"Don't label a school as failing one day and then throw your hands up and walk away from it the next. Don't tell us that the only way to teach a child is to spend too much of a year preparing him to fill out a few bubbles in a standardized test...You didn't devote your lives to testing. You devoted it to teaching, and teaching is what you should be allowed to do." -- Candidate Barack Obama, Summer 2007

"The whole people must take upon themselves the education of the whole people and be willing to bear the expenses of it. There should not be a district of one mile square, without a school in it, not founded by a charitable individual, but maintained at the public expense of the people themselves." -- John Adams

Monday, July 28, 2014

Insanity is...

...doing the same thing over and over again and expecting different results.
The above quote, often attributed to Albert Einstein, Ben Franklin, or Mark Twain, is a good representation of the American educational practice of "retention in grade."

For the past 100 years the "common sense" concept of "retaining," "flunking," or "holding students back" has been a mainstay of American education. It seems to make sense that if a child doesn't achieve the required learning during his/her year in a particular grade, repeating the grade to reinforce the learning would help. Unfortunately for the child, the "common sense" is wrong and retention in grade usually doesn't work.

It may seem reasonable to give a child an extra year to "catch up," however, research has consistently shown that retention in grade is less effective than other forms of remediation.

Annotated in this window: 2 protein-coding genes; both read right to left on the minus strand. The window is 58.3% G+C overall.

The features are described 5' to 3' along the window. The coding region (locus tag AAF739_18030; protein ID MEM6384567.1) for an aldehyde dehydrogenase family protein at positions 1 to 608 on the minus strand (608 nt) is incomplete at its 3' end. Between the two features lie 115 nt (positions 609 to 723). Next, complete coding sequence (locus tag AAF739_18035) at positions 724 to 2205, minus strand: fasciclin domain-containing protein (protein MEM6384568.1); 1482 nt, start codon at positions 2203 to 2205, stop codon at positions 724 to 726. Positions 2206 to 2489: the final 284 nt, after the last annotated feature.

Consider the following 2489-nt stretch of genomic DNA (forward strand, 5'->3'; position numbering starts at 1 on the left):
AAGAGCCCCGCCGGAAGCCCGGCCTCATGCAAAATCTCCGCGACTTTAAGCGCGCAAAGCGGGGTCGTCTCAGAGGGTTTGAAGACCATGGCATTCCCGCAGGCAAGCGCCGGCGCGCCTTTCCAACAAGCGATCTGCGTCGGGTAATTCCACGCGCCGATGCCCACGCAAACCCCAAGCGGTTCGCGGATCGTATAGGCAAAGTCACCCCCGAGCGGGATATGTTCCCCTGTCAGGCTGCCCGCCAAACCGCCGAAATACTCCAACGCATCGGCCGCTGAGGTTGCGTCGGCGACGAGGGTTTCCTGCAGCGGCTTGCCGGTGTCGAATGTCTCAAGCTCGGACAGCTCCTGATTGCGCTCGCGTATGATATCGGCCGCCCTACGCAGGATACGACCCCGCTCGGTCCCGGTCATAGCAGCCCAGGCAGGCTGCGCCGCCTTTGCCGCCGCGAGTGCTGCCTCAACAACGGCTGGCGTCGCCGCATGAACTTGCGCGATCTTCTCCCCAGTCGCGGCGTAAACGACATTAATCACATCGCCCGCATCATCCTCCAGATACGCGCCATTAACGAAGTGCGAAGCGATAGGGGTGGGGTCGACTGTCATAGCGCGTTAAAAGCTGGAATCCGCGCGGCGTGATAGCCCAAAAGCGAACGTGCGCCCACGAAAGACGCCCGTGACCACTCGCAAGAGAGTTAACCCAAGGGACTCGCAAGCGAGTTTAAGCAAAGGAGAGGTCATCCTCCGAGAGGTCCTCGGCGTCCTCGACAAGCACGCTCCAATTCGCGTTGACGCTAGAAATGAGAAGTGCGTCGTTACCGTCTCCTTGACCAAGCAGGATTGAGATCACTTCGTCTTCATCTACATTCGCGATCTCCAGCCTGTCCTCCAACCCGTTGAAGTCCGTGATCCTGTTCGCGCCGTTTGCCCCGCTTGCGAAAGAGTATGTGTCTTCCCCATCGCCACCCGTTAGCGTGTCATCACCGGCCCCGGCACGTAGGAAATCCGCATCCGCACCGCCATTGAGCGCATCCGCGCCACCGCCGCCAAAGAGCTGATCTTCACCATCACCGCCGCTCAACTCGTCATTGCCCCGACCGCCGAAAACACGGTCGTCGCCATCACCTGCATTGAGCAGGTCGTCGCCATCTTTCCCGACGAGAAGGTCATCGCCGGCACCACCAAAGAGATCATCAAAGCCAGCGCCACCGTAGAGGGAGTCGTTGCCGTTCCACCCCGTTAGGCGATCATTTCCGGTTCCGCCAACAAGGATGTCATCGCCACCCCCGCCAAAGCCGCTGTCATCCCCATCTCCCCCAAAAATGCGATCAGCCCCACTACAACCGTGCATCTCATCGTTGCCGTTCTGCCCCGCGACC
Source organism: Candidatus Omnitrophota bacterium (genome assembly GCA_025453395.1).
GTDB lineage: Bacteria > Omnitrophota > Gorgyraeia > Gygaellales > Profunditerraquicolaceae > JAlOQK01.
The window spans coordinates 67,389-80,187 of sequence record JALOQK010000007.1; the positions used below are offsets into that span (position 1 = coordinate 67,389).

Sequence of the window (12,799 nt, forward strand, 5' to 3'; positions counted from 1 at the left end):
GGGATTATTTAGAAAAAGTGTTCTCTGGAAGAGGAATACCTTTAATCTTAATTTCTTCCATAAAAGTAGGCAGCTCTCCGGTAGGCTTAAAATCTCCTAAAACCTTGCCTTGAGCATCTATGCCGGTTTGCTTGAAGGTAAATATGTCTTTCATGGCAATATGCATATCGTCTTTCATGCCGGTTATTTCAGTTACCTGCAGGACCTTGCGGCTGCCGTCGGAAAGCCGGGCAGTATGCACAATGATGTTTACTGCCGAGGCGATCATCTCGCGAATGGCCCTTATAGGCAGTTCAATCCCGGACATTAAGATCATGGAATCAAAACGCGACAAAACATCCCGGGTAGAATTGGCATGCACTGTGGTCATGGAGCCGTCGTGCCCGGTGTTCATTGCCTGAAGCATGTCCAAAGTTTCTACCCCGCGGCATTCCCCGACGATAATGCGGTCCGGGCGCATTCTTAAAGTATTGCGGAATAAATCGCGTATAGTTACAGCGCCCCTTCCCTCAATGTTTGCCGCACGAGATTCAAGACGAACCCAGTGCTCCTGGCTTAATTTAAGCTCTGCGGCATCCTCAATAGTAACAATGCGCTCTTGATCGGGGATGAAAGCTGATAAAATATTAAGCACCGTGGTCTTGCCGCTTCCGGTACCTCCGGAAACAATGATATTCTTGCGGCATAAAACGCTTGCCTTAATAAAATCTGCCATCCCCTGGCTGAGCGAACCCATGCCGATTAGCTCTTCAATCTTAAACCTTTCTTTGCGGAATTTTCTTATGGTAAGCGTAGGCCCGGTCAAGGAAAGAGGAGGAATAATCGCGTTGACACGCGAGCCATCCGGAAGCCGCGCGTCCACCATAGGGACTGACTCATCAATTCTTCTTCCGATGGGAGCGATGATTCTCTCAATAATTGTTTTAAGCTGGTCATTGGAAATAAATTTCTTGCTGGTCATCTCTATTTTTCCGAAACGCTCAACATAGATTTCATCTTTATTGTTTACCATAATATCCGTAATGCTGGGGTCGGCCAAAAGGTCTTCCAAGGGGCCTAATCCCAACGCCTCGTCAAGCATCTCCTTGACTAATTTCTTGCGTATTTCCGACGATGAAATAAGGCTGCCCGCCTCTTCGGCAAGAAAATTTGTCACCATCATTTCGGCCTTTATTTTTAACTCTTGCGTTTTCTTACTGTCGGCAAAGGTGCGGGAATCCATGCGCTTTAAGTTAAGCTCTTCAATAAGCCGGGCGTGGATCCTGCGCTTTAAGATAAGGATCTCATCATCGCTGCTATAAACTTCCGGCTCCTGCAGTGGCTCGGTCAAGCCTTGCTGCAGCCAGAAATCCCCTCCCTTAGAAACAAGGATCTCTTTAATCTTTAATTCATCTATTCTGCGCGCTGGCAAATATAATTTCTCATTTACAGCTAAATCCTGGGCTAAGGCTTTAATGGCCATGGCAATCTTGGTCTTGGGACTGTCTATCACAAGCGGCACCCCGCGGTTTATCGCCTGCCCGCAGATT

Despite the research, however, the current trend is for states to require students to read "at grade level" by third grade or face retention. The mayoral controlled city school systems of Chicago and New York have also tried it and found that it didn't work. Florida does it. North Carolina does it. Indiana does it. It's also being used in Texas, Ohio, Iowa, and Arizona. (FYI see Chapter 7, Section 2 of the A-Plus Literacy Act by the American Legislative Exchange Council, or ALEC)

Rather than simply expecting schools to bring all children to a Lake Wobegon standard of "at grade level" by third grade, Americans, and their legislators must understand that not all children learn at the same rate. Rather than wasting money retaining children at third grade, states ought to invest in early childhood education, early interventions like Reading Recovery and smaller class sizes.

Holding Kids Back Doesn't Help Them by Deborah Stipek and Michael Lombardo
A majority of peer-reviewed studies over the past 30 years have demonstrated that holding students back yields little or no long-term academic benefits and can actually be harmful to students...

Moreover, there is compelling evidence that retention can reduce the probability of high school graduation...

Instead of giving children the same treatment that failed them the first time, alternative strategies provide different kinds of learning opportunities.